9 August 2019

Boris should rediscover his radicalism on immigration

By Ralph Buckle

The Prime Minister may have announced his new immigration policy in a radical way – via a broadcast on Facebook Live – but the proposal itself was, well, rather conservative. Yes, it makes things slightly easier for senior scientists and engineers to enter the country, and that is to be welcomed. But it will do little to address the hugely imbalanced and excessively restrictive UK visa system for the majority of skilled people wishing to come and work in our country from outside Europe. If he’s looking for ideas to address this, perhaps he should turn to a Commonwealth Exchange report published in 2014.

The foreword to that report argued that “As we re-examine our relationship with the EU, we have a vital opportunity to recast our immigration system…And the first place to start is with the Commonwealth”. The author went on to praise the reports contents, saying that “I welcome this report as the beginning of a long-overdue discussion about how we engage with Commonwealth citizens, specifically on the matter of visas to work and invest in the UK.”

Why is this relevant? Well, the author of that foreword was one Boris Johnson. Writing then as Mayor of London, he declared “as we reconsider Britain’s place in the world, I want us to reconsider how we engage with Commonwealth peoples.”

The report made a series of recommendations on how we might do just that. Our new Prime Minister specifically endorsed some and welcomed the opening of the discussion on others.

For example, the report suggested restoring Commonwealth nations to the Youth Mobility Visa. All but four member states were removed from the scheme in 2008. What better way to extend the hand of friendship to our Commonwealth allies such as Singapore, the Caribbean, and South Africa?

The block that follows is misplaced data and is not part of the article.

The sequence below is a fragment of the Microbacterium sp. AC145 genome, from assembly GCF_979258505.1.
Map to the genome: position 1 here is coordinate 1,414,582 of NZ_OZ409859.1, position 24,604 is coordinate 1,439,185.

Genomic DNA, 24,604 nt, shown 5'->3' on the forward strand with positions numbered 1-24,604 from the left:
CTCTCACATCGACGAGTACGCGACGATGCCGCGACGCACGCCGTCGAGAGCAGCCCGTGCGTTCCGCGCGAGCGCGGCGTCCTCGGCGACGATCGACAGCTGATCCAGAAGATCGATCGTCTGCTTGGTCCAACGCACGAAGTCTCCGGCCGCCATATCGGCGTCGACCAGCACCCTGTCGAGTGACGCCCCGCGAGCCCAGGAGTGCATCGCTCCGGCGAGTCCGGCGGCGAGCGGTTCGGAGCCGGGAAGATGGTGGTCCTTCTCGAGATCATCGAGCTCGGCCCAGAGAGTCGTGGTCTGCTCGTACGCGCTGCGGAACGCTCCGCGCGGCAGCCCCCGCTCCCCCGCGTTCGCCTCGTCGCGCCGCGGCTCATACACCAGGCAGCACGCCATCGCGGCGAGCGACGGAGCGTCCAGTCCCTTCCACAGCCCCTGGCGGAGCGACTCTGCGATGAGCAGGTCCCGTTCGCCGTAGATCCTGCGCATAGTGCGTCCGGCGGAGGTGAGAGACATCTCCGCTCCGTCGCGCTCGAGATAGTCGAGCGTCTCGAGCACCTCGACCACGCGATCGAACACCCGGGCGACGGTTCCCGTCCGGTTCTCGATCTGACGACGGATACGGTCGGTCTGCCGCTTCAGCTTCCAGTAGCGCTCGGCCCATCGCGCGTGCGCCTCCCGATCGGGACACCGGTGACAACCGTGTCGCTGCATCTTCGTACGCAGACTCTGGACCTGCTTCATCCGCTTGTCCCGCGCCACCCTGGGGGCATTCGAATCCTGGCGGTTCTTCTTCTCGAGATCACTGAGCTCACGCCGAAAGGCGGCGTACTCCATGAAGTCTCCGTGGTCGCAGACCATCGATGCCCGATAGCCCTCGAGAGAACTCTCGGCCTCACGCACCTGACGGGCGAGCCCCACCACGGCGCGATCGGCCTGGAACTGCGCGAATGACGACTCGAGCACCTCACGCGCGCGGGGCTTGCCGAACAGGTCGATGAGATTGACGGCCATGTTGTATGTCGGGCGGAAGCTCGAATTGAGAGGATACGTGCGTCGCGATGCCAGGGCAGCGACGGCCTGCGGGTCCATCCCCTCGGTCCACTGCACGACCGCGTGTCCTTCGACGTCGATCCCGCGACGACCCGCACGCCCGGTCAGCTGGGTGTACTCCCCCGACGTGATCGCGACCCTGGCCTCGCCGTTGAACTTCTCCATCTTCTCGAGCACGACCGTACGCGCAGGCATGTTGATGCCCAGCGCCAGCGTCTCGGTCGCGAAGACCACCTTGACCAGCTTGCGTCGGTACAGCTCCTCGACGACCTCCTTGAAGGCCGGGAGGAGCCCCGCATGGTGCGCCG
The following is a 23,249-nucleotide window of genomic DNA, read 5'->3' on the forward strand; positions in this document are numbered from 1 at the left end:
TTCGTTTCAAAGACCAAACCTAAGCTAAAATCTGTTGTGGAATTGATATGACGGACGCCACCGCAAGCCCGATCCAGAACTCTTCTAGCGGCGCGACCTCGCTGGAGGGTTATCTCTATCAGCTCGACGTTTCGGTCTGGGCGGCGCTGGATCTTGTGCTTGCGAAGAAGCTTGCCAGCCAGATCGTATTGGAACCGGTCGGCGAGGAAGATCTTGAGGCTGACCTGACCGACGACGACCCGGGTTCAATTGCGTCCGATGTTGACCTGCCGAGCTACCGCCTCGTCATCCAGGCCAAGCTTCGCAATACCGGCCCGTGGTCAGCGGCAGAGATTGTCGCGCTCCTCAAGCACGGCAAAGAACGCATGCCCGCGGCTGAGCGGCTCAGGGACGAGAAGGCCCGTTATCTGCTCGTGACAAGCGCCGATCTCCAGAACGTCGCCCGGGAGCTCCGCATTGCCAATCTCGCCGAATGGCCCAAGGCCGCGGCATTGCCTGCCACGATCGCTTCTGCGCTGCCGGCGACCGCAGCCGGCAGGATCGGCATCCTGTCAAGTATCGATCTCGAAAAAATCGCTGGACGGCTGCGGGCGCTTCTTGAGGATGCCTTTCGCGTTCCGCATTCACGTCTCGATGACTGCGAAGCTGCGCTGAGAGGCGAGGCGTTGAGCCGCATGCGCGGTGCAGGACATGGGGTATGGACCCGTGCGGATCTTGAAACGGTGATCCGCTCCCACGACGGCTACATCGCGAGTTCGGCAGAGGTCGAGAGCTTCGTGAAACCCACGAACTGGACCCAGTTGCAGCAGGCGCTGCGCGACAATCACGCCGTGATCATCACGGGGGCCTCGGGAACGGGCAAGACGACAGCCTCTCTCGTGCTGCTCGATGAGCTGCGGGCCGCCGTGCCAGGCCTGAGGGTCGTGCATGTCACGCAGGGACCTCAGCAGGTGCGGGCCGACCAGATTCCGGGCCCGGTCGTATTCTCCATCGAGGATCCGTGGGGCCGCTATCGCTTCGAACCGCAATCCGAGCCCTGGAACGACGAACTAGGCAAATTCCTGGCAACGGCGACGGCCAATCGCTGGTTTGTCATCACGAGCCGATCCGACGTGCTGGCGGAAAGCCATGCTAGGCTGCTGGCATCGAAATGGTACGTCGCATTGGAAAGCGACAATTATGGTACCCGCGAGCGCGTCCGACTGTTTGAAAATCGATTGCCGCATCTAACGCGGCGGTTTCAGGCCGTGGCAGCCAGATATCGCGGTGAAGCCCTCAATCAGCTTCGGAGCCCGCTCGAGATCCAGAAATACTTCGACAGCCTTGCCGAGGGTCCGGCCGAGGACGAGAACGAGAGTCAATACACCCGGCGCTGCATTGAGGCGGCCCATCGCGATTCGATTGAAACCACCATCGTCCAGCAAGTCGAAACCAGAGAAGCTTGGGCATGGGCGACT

This would also help to make true the promise of “Global Britain”, by letting young people from around the world come to the UK to study, work, and explore. The scheme is strictly time limited, there are limited visas of this type available, and it is based on reciprocity – allowing Brits to spend time in other countries too. The impact on net migration would therefore be relatively small but the positive social & economic could be significant in turning young Britons into global Britons.

However, perhaps the most radical proposal the report made was for a “CANZUK” labour mobility zone between the UK, Australia, New Zealand, and Canada. This proposal was dubbed “Boris’ Bilaterals” as it was he who suggested it the year before on a visit to Australia. As we begin work on new Free Trade Agreements with Australia and New Zealand, he should instruct his Trade Secretary, Liz Truss, to make them full and comprehensive enough to include letting people live, work, and prosper in each other’s nations with full visa liberalisation. As Boris said when proposing the idea “It would be an assertion that we are no longer thinking of ourselves as little Europeans, run by Brussels, but as a country with a truly global perspective.”

Immigration is of enormous benefit to the United Kingdom. Immigrants are founding some of Britain’s fasting growing businesses, employing thousands of people across the country. Now we are leaving the European Union, we have the opportunity to develop an immigration policy which is truly open, welcoming, and allows us to make the most of what the world has to offer. People have always wanted to move to countries with open economies and opportunities for enterprise and education, and Britain can provide those things and more. So while Boris Johnson’s latest announcement is welcome, if he wants to lead a ‘Global Britain’ that attracts the best and the brightest – regardless of their nationality – he  should summon up the boldness he showed as Mayor of London and craft a truly radical set of  immigration reforms.

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Ralph Buckle is Head of Programmes at the Institute of Economic Affairs and co-founder of the Commonwealth Exchange